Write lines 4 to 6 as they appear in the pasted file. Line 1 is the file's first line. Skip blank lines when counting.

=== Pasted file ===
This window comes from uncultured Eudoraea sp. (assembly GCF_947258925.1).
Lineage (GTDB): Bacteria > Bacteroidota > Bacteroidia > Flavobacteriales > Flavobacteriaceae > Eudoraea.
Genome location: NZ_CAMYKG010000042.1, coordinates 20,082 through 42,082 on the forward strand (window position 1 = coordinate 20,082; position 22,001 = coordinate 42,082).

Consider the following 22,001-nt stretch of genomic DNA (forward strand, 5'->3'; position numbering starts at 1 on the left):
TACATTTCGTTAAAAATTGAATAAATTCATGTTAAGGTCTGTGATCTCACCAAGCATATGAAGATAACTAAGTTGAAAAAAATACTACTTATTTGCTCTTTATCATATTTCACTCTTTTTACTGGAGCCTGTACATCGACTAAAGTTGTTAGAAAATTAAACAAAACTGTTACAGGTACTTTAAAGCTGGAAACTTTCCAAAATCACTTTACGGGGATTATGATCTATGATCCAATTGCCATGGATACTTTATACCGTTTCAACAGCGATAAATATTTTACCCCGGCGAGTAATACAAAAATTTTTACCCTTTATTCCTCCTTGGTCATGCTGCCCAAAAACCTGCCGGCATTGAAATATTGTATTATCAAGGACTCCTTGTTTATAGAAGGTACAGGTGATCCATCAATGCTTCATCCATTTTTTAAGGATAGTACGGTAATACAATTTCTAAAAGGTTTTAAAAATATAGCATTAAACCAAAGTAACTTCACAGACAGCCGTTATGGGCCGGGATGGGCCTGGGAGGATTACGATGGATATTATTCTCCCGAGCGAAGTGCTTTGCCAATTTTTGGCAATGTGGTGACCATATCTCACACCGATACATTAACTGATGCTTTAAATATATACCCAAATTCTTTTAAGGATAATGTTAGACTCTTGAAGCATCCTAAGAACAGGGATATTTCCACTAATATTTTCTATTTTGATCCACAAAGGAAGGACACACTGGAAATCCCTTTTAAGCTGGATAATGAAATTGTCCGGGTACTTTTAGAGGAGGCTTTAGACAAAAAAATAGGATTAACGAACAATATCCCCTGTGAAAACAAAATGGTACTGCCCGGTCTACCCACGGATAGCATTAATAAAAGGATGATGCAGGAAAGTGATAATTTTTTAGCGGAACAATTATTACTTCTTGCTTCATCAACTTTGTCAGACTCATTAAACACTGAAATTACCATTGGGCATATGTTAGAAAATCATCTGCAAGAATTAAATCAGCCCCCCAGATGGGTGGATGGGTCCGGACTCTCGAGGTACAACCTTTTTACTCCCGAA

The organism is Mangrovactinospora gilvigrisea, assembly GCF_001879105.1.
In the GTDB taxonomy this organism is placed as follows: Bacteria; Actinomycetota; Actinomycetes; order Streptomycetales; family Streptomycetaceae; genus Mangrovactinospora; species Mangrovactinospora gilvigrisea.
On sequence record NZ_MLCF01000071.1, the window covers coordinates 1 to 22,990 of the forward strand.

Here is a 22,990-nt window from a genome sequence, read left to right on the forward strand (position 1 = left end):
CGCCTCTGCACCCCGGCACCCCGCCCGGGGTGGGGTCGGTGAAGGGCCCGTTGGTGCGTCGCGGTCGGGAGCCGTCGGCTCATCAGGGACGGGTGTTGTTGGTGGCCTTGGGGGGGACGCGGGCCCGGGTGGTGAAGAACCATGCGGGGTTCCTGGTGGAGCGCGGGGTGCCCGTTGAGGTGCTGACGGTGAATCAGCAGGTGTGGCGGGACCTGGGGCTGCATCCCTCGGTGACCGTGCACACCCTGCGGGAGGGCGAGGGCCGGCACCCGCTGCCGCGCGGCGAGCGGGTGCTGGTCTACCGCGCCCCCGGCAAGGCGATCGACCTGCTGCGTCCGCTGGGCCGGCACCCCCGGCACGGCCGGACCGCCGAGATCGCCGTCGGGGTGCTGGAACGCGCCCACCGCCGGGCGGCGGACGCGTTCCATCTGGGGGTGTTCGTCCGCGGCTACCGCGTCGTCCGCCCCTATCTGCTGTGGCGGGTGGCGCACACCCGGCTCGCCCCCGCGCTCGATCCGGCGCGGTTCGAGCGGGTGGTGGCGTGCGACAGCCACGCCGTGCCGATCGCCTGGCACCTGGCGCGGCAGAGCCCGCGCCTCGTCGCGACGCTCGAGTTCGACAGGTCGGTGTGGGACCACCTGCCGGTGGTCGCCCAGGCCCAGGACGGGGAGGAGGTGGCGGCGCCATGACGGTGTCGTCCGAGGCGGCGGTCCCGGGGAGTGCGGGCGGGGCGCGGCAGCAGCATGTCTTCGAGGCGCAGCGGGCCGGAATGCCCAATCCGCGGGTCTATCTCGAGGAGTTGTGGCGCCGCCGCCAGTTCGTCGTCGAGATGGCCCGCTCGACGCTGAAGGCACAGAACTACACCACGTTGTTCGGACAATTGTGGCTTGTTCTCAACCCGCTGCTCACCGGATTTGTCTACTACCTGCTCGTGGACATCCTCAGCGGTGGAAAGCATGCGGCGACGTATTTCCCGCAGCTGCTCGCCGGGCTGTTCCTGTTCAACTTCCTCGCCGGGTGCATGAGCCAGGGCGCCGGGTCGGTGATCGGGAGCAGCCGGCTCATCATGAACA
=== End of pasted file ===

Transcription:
Consider the following 22,001-nt stretch of genomic DNA (forward strand, 5'->3'; position numbering starts at 1 on the left):
TACATTTCGTTAAAAATTGAATAAATTCATGTTAAGGTCTGTGATCTCACCAAGCATATGAAGATAACTAAGTTGAAAAAAATACTACTTATTTGCTCTTTATCATATTTCACTCTTTTTACTGGAGCCTGTACATCGACTAAAGTTGTTAGAAAATTAAACAAAACTGTTACAGGTACTTTAAAGCTGGAAACTTTCCAAAATCACTTTACGGGGATTATGATCTATGATCCAATTGCCATGGATACTTTATACCGTTTCAACAGCGATAAATATTTTACCCCGGCGAGTAATACAAAAATTTTTACCCTTTATTCCTCCTTGGTCATGCTGCCCAAAAACCTGCCGGCATTGAAATATTGTATTATCAAGGACTCCTTGTTTATAGAAGGTACAGGTGATCCATCAATGCTTCATCCATTTTTTAAGGATAGTACGGTAATACAATTTCTAAAAGGTTTTAAAAATATAGCATTAAACCAAAGTAACTTCACAGACAGCCGTTATGGGCCGGGATGGGCCTGGGAGGATTACGATGGATATTATTCTCCCGAGCGAAGTGCTTTGCCAATTTTTGGCAATGTGGTGACCATATCTCACACCGATACATTAACTGATGCTTTAAATATATACCCAAATTCTTTTAAGGATAATGTTAGACTCTTGAAGCATCCTAAGAACAGGGATATTTCCACTAATATTTTCTATTTTGATCCACAAAGGAAGGACACACTGGAAATCCCTTTTAAGCTGGATAATGAAATTGTCCGGGTACTTTTAGAGGAGGCTTTAGACAAAAAAATAGGATTAACGAACAATATCCCCTGTGAAAACAAAATGGTACTGCCCGGTCTACCCACGGATAGCATTAATAAAAGGATGATGCAGGAAAGTGATAATTTTTTAGCGGAACAATTATTACTTCTTGCTTCATCAACTTTGTCAGACTCATTAAACACTGAAATTACCATTGGGCATATGTTAGAAAATCATCTGCAAGAATTAAATCAGCCCCCCAGATGGGTGGATGGGTCCGGACTCTCGAGGTACAACCTTTTTACTCCCGAA

The organism is Mangrovactinospora gilvigrisea, assembly GCF_001879105.1.